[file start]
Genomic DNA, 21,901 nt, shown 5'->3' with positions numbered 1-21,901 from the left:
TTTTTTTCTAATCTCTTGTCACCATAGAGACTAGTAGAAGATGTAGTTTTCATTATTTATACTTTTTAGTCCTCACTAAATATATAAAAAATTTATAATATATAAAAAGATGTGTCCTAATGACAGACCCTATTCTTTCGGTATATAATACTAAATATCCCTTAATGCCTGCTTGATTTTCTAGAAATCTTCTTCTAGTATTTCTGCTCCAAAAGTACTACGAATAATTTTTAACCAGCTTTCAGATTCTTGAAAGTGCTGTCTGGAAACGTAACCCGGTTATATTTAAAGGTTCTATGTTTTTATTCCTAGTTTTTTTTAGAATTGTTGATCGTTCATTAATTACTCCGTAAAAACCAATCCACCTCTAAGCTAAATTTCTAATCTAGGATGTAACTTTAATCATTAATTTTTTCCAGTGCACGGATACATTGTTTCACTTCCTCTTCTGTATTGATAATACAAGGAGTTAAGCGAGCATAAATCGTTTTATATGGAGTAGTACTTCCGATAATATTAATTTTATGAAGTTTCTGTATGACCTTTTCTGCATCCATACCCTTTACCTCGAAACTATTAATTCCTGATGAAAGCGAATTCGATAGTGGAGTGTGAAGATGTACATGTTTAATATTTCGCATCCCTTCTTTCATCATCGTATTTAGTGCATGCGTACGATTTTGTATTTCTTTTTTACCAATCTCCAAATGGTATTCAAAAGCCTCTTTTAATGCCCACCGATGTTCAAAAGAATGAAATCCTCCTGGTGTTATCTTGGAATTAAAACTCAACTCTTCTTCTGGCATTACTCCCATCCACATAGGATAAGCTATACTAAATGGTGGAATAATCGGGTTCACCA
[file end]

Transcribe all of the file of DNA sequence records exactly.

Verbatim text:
Genomic DNA, 21,901 nt, shown 5'->3' with positions numbered 1-21,901 from the left:
TTTTTTTCTAATCTCTTGTCACCATAGAGACTAGTAGAAGATGTAGTTTTCATTATTTATACTTTTTAGTCCTCACTAAATATATAAAAAATTTATAATATATAAAAAGATGTGTCCTAATGACAGACCCTATTCTTTCGGTATATAATACTAAATATCCCTTAATGCCTGCTTGATTTTCTAGAAATCTTCTTCTAGTATTTCTGCTCCAAAAGTACTACGAATAATTTTTAACCAGCTTTCAGATTCTTGAAAGTGCTGTCTGGAAACGTAACCCGGTTATATTTAAAGGTTCTATGTTTTTATTCCTAGTTTTTTTTAGAATTGTTGATCGTTCATTAATTACTCCGTAAAAACCAATCCACCTCTAAGCTAAATTTCTAATCTAGGATGTAACTTTAATCATTAATTTTTTCCAGTGCACGGATACATTGTTTCACTTCCTCTTCTGTATTGATAATACAAGGAGTTAAGCGAGCATAAATCGTTTTATATGGAGTAGTACTTCCGATAATATTAATTTTATGAAGTTTCTGTATGACCTTTTCTGCATCCATACCCTTTACCTCGAAACTATTAATTCCTGATGAAAGCGAATTCGATAGTGGAGTGTGAAGATGTACATGTTTAATATTTCGCATCCCTTCTTTCATCATCGTATTTAGTGCATGCGTACGATTTTGTATTTCTTTTTTACCAATCTCCAAATGGTATTCAAAAGCCTCTTTTAATGCCCACCGATGTTCAAAAGAATGAAATCCTCCTGGTGTTATCTTGGAATTAAAACTCAACTCTTCTTCTGGCATTACTCCCATCCACATAGGATAAGCTATACTAAATGGTGGAATAATCGGGTTCACCA